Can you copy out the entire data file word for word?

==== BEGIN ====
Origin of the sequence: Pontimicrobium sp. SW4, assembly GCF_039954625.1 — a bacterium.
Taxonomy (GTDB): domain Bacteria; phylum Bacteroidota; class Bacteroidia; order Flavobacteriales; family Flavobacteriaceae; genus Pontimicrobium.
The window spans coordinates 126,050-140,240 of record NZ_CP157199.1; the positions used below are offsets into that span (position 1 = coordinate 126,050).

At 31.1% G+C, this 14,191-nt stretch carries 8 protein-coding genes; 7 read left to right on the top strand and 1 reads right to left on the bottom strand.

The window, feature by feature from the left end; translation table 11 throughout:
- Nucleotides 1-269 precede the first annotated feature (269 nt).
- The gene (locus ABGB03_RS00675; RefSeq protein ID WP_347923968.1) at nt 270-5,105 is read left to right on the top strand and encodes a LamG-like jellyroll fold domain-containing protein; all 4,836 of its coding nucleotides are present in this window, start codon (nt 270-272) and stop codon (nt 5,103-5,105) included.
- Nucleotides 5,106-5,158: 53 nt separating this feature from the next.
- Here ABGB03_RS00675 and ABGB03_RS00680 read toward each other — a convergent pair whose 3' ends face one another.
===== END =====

Origin of the sequence: Pontimicrobium sp. SW4, assembly GCF_039954625.1 — a bacterium.
Taxonomy (GTDB): domain Bacteria; phylum Bacteroidota; class Bacteroidia; order Flavobacteriales; family Flavobacteriaceae; genus Pontimicrobium.
The window spans coordinates 126,050-140,240 of record NZ_CP157199.1; the positions used below are offsets into that span (position 1 = coordinate 126,050).

At 31.1% G+C, this 14,191-nt stretch carries 8 protein-coding genes; 7 read left to right on the top strand and 1 reads right to left on the bottom strand.

The window, feature by feature from the left end; translation table 11 throughout:
- Nucleotides 1-269 precede the first annotated feature (269 nt).
- The gene (locus ABGB03_RS00675; RefSeq protein ID WP_347923968.1) at nt 270-5,105 is read left to right on the top strand and encodes a LamG-like jellyroll fold domain-containing protein; all 4,836 of its coding nucleotides are present in this window, start codon (nt 270-272) and stop codon (nt 5,103-5,105) included.
- Nucleotides 5,106-5,158: 53 nt separating this feature from the next.
- Here ABGB03_RS00675 and ABGB03_RS00680 read toward each other — a convergent pair whose 3' ends face one another.